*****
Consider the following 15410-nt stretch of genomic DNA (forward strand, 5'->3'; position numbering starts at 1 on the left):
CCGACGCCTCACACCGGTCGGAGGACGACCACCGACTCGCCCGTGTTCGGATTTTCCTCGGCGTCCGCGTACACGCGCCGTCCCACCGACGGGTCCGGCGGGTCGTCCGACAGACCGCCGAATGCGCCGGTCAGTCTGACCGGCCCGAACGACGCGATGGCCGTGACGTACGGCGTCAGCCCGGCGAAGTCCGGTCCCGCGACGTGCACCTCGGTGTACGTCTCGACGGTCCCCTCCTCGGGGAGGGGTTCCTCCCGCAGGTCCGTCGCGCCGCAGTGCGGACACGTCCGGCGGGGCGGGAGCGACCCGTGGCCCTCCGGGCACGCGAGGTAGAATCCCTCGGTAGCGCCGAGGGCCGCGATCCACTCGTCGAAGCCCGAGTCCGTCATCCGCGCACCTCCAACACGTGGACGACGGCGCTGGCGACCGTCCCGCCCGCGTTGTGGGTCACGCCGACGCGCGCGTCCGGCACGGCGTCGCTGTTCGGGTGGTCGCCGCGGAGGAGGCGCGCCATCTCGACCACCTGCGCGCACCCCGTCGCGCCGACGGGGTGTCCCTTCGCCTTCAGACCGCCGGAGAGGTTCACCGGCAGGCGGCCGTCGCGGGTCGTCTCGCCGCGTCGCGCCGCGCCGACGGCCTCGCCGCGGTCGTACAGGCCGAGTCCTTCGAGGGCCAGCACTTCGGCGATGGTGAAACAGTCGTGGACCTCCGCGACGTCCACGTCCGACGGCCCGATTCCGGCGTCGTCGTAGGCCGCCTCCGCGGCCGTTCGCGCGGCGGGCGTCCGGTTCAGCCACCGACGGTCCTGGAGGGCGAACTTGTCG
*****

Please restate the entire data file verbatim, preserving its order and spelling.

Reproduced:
Consider the following 15410-nt stretch of genomic DNA (forward strand, 5'->3'; position numbering starts at 1 on the left):
CCGACGCCTCACACCGGTCGGAGGACGACCACCGACTCGCCCGTGTTCGGATTTTCCTCGGCGTCCGCGTACACGCGCCGTCCCACCGACGGGTCCGGCGGGTCGTCCGACAGACCGCCGAATGCGCCGGTCAGTCTGACCGGCCCGAACGACGCGATGGCCGTGACGTACGGCGTCAGCCCGGCGAAGTCCGGTCCCGCGACGTGCACCTCGGTGTACGTCTCGACGGTCCCCTCCTCGGGGAGGGGTTCCTCCCGCAGGTCCGTCGCGCCGCAGTGCGGACACGTCCGGCGGGGCGGGAGCGACCCGTGGCCCTCCGGGCACGCGAGGTAGAATCCCTCGGTAGCGCCGAGGGCCGCGATCCACTCGTCGAAGCCCGAGTCCGTCATCCGCGCACCTCCAACACGTGGACGACGGCGCTGGCGACCGTCCCGCCCGCGTTGTGGGTCACGCCGACGCGCGCGTCCGGCACGGCGTCGCTGTTCGGGTGGTCGCCGCGGAGGAGGCGCGCCATCTCGACCACCTGCGCGCACCCCGTCGCGCCGACGGGGTGTCCCTTCGCCTTCAGACCGCCGGAGAGGTTCACCGGCAGGCGGCCGTCGCGGGTCGTCTCGCCGCGTCGCGCCGCGCCGACGGCCTCGCCGCGGTCGTACAGGCCGAGTCCTTCGAGGGCCAGCACTTCGGCGATGGTGAAACAGTCGTGGACCTCCGCGACGTCCACGTCCGACGGCCCGATTCCGGCGTCGTCGTAGGCCGCCTCCGCGGCCGTTCGCGCGGCGGGCGTCCGGTTCAGCCACCGACGGTCCTGGAGGGCGAACTTGTCG